Another Winter is here, and while climate change has given us less snow and warmer weather, there’s no change to the short days and long nights that come with the season. At one time, our people really benefitted from the deep snow. We were able to travel on it easily with our snowshoes and toboggans, while the bear, moose, and caribou that we hunted were slowed down. Nice to have some advantage! Did you know that toboggan is borrowed from the Mi’kmaq word “taba’gan”?

I would like introduce you to Janice Paul, our new Administrative Assistant and to wish Mary Collier, our previous Director of Administration, best of luck in her new position with the Unama’ki Economic Benefits Office in Membertou.

We are very pleased to announce the initiation of a pilot project to train fully-licensed Mik’maq fisheries officers. After three years of training, they will be posted in Unama’ki and have full enforcement powers. We think that this pilot is the beginning of an expanded role for our people in natural resource enforcement.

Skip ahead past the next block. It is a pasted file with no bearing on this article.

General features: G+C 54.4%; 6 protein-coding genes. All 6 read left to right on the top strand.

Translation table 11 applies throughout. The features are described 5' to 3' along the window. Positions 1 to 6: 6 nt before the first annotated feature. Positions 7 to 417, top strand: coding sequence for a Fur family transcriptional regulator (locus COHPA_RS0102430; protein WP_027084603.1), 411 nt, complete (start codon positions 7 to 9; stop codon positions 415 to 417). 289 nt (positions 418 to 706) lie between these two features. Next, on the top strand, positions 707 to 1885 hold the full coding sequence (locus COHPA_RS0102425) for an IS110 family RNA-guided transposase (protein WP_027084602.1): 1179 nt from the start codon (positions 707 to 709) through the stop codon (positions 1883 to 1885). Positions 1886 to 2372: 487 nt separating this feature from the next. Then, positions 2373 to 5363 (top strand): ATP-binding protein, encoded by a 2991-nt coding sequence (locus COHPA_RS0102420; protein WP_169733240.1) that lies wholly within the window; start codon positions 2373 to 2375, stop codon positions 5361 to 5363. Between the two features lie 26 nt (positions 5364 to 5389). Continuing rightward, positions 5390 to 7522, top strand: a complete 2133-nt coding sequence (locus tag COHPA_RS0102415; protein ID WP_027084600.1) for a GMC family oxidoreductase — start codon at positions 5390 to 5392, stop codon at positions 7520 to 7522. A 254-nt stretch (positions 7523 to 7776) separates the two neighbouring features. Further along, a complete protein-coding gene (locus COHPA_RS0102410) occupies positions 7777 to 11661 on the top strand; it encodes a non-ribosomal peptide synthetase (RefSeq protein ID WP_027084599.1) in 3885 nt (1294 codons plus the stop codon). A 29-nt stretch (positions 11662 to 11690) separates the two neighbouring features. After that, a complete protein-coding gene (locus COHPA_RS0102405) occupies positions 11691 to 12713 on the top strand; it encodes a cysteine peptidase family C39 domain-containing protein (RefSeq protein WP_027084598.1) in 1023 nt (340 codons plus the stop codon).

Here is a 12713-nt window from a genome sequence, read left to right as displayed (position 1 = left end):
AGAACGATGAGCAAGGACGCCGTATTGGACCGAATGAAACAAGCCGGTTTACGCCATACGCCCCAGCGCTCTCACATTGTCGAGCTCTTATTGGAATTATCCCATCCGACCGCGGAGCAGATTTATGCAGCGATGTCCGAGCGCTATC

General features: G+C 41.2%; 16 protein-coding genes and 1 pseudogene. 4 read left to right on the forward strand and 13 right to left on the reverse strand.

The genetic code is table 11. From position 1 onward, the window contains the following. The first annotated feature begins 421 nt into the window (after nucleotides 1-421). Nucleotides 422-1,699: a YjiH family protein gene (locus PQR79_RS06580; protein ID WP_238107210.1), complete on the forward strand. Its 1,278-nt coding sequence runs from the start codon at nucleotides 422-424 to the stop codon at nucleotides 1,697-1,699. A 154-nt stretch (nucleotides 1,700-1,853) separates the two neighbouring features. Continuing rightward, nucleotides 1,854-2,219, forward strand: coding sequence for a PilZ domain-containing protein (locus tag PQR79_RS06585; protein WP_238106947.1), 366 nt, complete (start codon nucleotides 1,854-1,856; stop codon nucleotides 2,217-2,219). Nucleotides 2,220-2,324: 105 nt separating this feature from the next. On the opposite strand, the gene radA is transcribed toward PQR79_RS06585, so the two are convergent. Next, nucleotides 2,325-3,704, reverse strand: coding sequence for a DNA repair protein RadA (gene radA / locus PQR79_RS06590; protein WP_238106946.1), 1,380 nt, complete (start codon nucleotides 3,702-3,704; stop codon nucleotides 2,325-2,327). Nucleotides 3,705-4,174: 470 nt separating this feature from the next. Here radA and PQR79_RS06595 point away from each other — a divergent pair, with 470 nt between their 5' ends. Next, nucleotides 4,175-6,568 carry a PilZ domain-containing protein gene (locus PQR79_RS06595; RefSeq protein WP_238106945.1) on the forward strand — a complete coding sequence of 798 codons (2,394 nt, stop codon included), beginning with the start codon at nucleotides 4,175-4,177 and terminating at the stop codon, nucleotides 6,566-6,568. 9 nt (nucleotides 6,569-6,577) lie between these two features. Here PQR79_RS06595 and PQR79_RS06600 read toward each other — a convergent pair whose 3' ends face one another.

UINR is working closely with the Mi’kmaq Rights Initiative – Kwilmu’kw Maw-klusuaqn (KMK) about concerns on the environmental impacts of the proposed Lake Uist hydro-electric project. While the project has passed municipal zoning changes at CBRM (despite First Nation’s concerns), the project must undergo a complete environmental impact study before proceeding.

We are pretty pleased with the results of our moose tanning workshop. Unama’ki Mi’kmaq have re-learned traditional tanning skills and will be passing on this knowledge to others.

From UINR Marten – Vol.3. Issue.4 – Winter 2007